Shtum is a book that hinges on Jonah Jewell’s autism. However, it’s a much bigger novel that encompasses familial relationships particularly between fathers and sons.
When Emma hatches a plan for her and Ben to separate in order to increase Jonah’s chance of a residential school placement, Ben and Jonah are forced to move in with his father. Ben’s relationship with Georg is put to the test when under the same roof, while Emma has disappeared. The book follows Ben as he discovers life as a single parent, business owner and alcoholic all too much.
*Please note: I received this book gratis in order to provide a review. This review is my honest opinion and is unaffected by the receipt of this for free.*
I was initially interested in Shtum because the NetGalley description ended “Perfect for fans of David Nicholls, The Shock of the Fall and The Curious Incident of the Dog in the Night-time.” I love David Nicholls and The Curious Incident, and The Shock of the Fall is on my bookshelf yet to be read. This book seemed tailor made to my bookish tastes. I was not wrong.
Shtum was a brutally truthful telling of the story of fatherhood. Both from the eyes of being a son and being a father. Ben is stuck in the middle of these two roles and doesn’t quite sit well in either of them. His relationship with his father is estranged at best and he finds himself jealous of how his father interacts with Jonah and is willing to tell his all about his past but has kept the same information from Ben his entire life. Meanwhile, Ben is unable to verbally communicate with Jonah and, due to his autism, is unable to leave him alone. This makes running a business almost impossible.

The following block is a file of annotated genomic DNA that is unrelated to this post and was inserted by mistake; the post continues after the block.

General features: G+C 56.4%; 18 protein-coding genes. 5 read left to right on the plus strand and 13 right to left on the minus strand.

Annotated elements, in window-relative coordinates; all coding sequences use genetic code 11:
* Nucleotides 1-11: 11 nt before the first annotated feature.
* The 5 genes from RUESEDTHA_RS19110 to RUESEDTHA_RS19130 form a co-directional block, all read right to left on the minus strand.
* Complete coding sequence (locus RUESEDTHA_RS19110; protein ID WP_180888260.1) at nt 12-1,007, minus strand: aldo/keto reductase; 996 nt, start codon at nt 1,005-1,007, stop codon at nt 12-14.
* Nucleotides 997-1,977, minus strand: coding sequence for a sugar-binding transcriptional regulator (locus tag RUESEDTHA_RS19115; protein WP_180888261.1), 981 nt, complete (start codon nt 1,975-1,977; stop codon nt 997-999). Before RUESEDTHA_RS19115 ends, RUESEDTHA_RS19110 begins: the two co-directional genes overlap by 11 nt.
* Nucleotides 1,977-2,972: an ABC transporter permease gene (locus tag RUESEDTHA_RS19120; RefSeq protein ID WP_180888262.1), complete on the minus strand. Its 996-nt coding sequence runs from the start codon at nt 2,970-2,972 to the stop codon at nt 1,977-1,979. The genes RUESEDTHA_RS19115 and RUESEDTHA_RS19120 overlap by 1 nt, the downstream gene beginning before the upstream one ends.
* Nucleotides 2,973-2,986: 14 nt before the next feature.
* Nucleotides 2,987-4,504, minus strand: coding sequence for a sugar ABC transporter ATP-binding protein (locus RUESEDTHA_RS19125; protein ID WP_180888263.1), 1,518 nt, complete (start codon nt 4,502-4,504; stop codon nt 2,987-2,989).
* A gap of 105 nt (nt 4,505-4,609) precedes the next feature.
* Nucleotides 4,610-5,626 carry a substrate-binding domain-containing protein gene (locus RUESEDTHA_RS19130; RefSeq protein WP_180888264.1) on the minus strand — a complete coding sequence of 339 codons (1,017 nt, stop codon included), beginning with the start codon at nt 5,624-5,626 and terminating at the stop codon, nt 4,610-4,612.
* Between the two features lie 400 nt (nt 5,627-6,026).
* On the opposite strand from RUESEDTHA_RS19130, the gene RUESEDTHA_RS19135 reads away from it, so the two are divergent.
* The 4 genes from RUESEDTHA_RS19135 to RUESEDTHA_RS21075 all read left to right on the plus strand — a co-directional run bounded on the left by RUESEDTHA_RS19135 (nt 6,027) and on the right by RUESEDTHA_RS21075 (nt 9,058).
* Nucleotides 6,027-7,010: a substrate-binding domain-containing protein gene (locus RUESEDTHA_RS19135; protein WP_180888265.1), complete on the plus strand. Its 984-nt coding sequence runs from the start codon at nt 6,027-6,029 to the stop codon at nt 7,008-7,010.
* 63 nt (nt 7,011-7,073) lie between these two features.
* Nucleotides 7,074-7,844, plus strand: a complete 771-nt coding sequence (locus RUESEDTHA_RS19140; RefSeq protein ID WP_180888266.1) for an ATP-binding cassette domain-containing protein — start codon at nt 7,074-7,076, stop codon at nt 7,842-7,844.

Autism is central to the narrative, in that it is the crux on which everything depends. As such, this is not a book about autism, but more a book about how adults, specifically parents, interact with autistic children and the unique struggles they face in order to allow their child the best possible chances in life. For Ben and Emma, this means securing Jonah a place at a residential school in order to both create a consistent structures or his waking hours and to preserve his dignity.
I struggle to empathise with Ben’s wife, Emma, for the majority of the book. It is clear from her characterisation that she is at the end of her tether with a lot of of things but, she is portrayed as uncaring and willing to abandon both her son and husband. Though it is not until the end of the book that we begin to understand the extent of her distress. Ben for all intents and purposes tries to be a good person, but his continuous reliance on alcohol makes him somewhat of an anti-hero. Ben is a character you are only disappointed by because you know they can do better and in the end he does exceed his own expectations and it’s heartwarming to see his self-awareness grow.
Shtum is released April 7th by Orion and is available to add to your wishlist and pre-order here.
Have you read any of the books mentioned in this review? What did you think to them? Leave me a comment or tweet me @HowlingReviews.